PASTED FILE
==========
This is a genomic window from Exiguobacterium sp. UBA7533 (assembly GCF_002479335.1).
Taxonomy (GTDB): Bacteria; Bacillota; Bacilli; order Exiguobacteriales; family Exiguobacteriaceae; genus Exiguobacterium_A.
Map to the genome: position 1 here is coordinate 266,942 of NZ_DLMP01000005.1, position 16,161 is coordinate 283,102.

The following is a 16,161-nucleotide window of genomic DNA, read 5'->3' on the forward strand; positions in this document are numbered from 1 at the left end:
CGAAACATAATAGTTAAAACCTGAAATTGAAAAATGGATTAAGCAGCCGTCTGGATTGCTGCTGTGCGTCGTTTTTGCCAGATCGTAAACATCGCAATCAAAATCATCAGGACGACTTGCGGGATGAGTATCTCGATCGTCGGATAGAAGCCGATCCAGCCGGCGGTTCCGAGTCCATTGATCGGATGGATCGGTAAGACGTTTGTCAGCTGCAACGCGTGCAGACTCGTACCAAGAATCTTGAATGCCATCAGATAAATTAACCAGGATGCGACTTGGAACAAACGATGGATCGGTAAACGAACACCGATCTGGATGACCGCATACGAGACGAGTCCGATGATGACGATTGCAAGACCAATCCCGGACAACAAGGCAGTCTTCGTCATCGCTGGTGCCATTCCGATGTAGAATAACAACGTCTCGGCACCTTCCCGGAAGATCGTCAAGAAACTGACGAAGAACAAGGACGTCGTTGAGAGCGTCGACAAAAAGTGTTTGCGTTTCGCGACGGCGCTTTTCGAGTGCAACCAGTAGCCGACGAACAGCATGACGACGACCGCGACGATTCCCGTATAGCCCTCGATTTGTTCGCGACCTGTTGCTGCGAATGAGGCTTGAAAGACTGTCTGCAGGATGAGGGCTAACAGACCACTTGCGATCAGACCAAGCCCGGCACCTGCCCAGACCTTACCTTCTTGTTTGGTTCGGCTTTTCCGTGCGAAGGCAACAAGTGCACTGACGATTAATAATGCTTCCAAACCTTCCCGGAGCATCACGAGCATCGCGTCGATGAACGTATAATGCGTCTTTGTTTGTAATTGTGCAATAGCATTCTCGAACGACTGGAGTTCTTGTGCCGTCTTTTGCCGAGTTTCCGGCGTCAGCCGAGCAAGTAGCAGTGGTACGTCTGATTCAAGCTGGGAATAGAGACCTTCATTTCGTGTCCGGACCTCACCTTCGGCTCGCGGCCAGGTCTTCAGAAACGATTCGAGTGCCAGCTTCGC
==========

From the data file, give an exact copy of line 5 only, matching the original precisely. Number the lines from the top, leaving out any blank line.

CGAAACATAATAGTTAAAACCTGAAATTGAAAAATGGATTAAGCAGCCGTCTGGATTGCTGCTGTGCGTCGTTTTTGCCAGATCGTAAACATCGCAATCAAAATCATCAGGACGACTTGCGGGATGAGTATCTCGATCGTCGGATAGAAGCCGATCCAGCCGGCGGTTCCGAGTCCATTGATCGGATGGATCGGTAAGACGTTTGTCAGCTGCAACGCGTGCAGACTCGTACCAAGAATCTTGAATGCCATCAGATAAATTAACCAGGATGCGACTTGGAACAAACGATGGATCGGTAAACGAACACCGATCTGGATGACCGCATACGAGACGAGTCCGATGATGACGATTGCAAGACCAATCCCGGACAACAAGGCAGTCTTCGTCATCGCTGGTGCCATTCCGATGTAGAATAACAACGTCTCGGCACCTTCCCGGAAGATCGTCAAGAAACTGACGAAGAACAAGGACGTCGTTGAGAGCGTCGACAAAAAGTGTTTGCGTTTCGCGACGGCGCTTTTCGAGTGCAACCAGTAGCCGACGAACAGCATGACGACGACCGCGACGATTCCCGTATAGCCCTCGATTTGTTCGCGACCTGTTGCTGCGAATGAGGCTTGAAAGACTGTCTGCAGGATGAGGGCTAACAGACCACTTGCGATCAGACCAAGCCCGGCACCTGCCCAGACCTTACCTTCTTGTTTGGTTCGGCTTTTCCGTGCGAAGGCAACAAGTGCACTGACGATTAATAATGCTTCCAAACCTTCCCGGAGCATCACGAGCATCGCGTCGATGAACGTATAATGCGTCTTTGTTTGTAATTGTGCAATAGCATTCTCGAACGACTGGAGTTCTTGTGCCGTCTTTTGCCGAGTTTCCGGCGTCAGCCGAGCAAGTAGCAGTGGTACGTCTGATTCAAGCTGGGAATAGAGACCTTCATTTCGTGTCCGGACCTCACCTTCGGCTCGCGGCCAGGTCTTCAGAAACGATTCGAGTGCCAGCTTCGC